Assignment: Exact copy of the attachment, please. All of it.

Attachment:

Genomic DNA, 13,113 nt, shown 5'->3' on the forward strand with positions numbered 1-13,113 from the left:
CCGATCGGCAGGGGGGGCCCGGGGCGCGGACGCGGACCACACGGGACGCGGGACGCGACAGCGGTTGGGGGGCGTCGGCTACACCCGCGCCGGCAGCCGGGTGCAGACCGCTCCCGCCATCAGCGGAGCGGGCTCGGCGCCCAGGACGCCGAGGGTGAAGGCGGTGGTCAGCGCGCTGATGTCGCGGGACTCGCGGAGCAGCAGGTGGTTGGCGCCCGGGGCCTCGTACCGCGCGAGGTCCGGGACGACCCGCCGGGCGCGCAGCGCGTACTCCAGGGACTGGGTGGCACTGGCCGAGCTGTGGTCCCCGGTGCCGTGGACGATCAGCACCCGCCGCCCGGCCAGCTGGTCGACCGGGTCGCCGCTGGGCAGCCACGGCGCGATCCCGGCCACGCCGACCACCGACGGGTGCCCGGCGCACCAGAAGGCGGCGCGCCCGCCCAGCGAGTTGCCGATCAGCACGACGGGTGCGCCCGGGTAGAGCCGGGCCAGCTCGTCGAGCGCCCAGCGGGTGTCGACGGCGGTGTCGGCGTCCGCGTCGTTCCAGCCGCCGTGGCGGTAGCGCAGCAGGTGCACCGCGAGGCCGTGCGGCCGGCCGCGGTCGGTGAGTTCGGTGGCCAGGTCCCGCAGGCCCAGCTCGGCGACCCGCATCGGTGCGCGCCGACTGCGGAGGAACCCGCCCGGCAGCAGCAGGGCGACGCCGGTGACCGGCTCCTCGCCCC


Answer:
Genomic DNA, 13,113 nt, shown 5'->3' on the forward strand with positions numbered 1-13,113 from the left:
CCGATCGGCAGGGGGGGCCCGGGGCGCGGACGCGGACCACACGGGACGCGGGACGCGACAGCGGTTGGGGGGCGTCGGCTACACCCGCGCCGGCAGCCGGGTGCAGACCGCTCCCGCCATCAGCGGAGCGGGCTCGGCGCCCAGGACGCCGAGGGTGAAGGCGGTGGTCAGCGCGCTGATGTCGCGGGACTCGCGGAGCAGCAGGTGGTTGGCGCCCGGGGCCTCGTACCGCGCGAGGTCCGGGACGACCCGCCGGGCGCGCAGCGCGTACTCCAGGGACTGGGTGGCACTGGCCGAGCTGTGGTCCCCGGTGCCGTGGACGATCAGCACCCGCCGCCCGGCCAGCTGGTCGACCGGGTCGCCGCTGGGCAGCCACGGCGCGATCCCGGCCACGCCGACCACCGACGGGTGCCCGGCGCACCAGAAGGCGGCGCGCCCGCCCAGCGAGTTGCCGATCAGCACGACGGGTGCGCCCGGGTAGAGCCGGGCCAGCTCGTCGAGCGCCCAGCGGGTGTCGACGGCGGTGTCGGCGTCCGCGTCGTTCCAGCCGCCGTGGCGGTAGCGCAGCAGGTGCACCGCGAGGCCGTGCGGCCGGCCGCGGTCGGTGAGTTCGGTGGCCAGGTCCCGCAGGCCCAGCTCGGCGACCCGCATCGGTGCGCGCCGACTGCGGAGGAACCCGCCCGGCAGCAGCAGGGCGACGCCGGTGACCGGCTCCTCGCCCC